Photo: Suzanne Tenner/Showtime.

Steven isn’t the only new bad boy in town; we’re also briefly introduced to Richard Horne (Eamon Farren), smoking and violently harassing women at the Roadhouse. It’s unclear whose Horne offspring this is, we know Ben liked to get around, but we can’t rule out Jerry or perhaps even Audrey, who we’ve yet to see in these first five parts. We do find out that Deputy Chad (John Pirruccello) is up to no good, as Richard hands him a cigarette carton stuffed with cash. I assume Chad and Richard are the ones smuggling drugs across the border, which was mentioned by Bobby Briggs in Part 4.

Photo: Suzanne Tenner/Showtime.

It’s an episode full of nasty men. Robert Knepper and Jim Belushi turn up in Las Vegas, beating the hell out of the Silver Mustang Casino owner (Bret Gelman) for letting Dougie-Coop walk (well, shuffle I suppose) away with $425,000 in winnings. Knepper and Belushi make perfect villains, intimidating and ruthless, and, of course, the scene is given the Lynchian weird touch by the three Vegas showgirls (one played by Amie Shiels) nonchalantly watching the ass-kicking go down.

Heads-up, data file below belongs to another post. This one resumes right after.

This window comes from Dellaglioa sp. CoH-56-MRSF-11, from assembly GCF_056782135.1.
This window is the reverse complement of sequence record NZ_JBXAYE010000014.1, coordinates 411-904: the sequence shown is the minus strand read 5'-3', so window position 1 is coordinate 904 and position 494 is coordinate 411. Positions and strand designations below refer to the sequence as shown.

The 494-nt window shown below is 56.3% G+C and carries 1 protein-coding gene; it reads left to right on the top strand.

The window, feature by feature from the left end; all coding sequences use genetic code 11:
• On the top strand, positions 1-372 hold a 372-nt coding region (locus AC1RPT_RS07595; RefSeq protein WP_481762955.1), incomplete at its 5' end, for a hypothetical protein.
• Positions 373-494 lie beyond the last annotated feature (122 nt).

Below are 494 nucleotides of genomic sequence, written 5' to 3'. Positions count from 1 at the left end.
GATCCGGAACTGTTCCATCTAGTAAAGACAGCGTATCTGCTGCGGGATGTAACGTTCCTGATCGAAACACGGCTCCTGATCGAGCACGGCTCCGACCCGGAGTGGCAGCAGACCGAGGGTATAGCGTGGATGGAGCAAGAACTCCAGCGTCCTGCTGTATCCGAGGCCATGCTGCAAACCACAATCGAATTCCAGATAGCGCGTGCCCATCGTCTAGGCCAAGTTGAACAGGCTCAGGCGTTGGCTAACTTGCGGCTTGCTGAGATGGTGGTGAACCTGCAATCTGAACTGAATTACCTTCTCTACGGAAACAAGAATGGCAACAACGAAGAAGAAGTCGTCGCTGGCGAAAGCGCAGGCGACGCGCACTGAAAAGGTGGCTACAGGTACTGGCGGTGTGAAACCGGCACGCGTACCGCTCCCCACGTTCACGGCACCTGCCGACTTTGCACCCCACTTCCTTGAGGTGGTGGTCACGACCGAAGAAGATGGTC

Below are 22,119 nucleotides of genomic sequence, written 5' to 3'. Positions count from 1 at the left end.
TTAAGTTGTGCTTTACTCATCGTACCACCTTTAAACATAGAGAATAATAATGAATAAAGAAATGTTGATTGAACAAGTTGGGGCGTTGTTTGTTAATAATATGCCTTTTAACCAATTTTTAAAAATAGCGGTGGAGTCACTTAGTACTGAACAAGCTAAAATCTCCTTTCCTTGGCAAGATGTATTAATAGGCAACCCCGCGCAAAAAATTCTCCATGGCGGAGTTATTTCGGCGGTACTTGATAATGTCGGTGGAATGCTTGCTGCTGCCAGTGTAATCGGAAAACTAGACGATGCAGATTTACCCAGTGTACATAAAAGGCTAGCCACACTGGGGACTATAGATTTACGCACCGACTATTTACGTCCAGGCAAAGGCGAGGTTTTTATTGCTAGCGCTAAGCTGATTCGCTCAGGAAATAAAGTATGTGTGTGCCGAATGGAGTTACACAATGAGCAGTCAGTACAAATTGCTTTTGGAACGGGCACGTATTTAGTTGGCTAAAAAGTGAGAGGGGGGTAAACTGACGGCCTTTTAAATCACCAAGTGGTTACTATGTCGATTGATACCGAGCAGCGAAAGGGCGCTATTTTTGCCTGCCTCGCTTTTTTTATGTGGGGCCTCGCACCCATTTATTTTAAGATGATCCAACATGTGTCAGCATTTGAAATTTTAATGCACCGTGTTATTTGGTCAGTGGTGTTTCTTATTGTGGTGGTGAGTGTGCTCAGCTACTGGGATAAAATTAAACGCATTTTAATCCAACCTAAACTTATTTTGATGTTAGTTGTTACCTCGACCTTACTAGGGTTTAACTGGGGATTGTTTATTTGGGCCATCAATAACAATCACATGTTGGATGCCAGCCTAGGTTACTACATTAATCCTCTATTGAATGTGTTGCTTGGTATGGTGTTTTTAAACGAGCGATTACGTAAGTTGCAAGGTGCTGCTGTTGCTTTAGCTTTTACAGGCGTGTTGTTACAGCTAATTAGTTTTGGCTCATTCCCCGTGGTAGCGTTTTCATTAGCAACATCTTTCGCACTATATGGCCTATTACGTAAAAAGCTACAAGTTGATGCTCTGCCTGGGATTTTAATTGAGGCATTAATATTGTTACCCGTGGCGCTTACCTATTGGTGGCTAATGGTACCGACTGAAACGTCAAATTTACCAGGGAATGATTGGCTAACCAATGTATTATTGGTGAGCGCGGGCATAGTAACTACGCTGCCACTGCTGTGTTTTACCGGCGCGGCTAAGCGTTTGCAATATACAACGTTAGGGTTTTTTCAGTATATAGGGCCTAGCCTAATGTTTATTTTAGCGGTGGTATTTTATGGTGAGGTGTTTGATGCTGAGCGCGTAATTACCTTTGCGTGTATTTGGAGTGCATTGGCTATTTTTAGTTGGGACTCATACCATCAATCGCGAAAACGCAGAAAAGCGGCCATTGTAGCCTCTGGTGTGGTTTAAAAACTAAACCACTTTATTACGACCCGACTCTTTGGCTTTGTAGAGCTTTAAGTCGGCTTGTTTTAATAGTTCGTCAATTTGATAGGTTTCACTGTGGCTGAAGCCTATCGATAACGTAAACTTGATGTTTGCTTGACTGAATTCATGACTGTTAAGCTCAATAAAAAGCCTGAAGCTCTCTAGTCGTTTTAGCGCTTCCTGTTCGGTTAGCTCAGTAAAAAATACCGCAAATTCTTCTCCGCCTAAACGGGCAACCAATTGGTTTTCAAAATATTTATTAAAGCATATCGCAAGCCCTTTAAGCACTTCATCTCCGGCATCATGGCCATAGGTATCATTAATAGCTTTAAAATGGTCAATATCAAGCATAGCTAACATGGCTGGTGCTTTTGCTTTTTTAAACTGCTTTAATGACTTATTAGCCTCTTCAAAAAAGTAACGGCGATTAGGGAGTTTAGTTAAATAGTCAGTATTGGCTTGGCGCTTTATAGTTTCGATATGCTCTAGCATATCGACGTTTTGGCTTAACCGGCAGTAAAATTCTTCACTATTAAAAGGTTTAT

Photo: Suzanne Tenner/Showtime.

As for some friendlier characters, at least on the surface, we meet Colonel Davis (Ernie Hudson) and Lieutenant Cynthia Knox (Adele René) at the Pentagon. Cynthia informs the Colonel that they’ve had another hit on Major Garland Briggs’ prints, which seems to confirm the theory that the headless body in Buckhorn does indeed belong to the Major. The Colonel tasks Cynthia with a mission to Buckhorn to investigate.

Meanwhile, Agent Tammy Preston (Chrysta Bell) is doing some fingerprint investigating of her own. She’s comparing the fingerprints of Agent Cooper and Evil Coop, and it seems that Evil Coop’s prints are reversed. There was some criticism last week that the character of Tammy was overly sexualized, and I think that’s a fair comment, especially with that awkward butt-ogling scene. However, this short moment implies that there is more to Tammy than meets the eye, she perhaps has that brilliant intuition that Cooper has (or had, at least).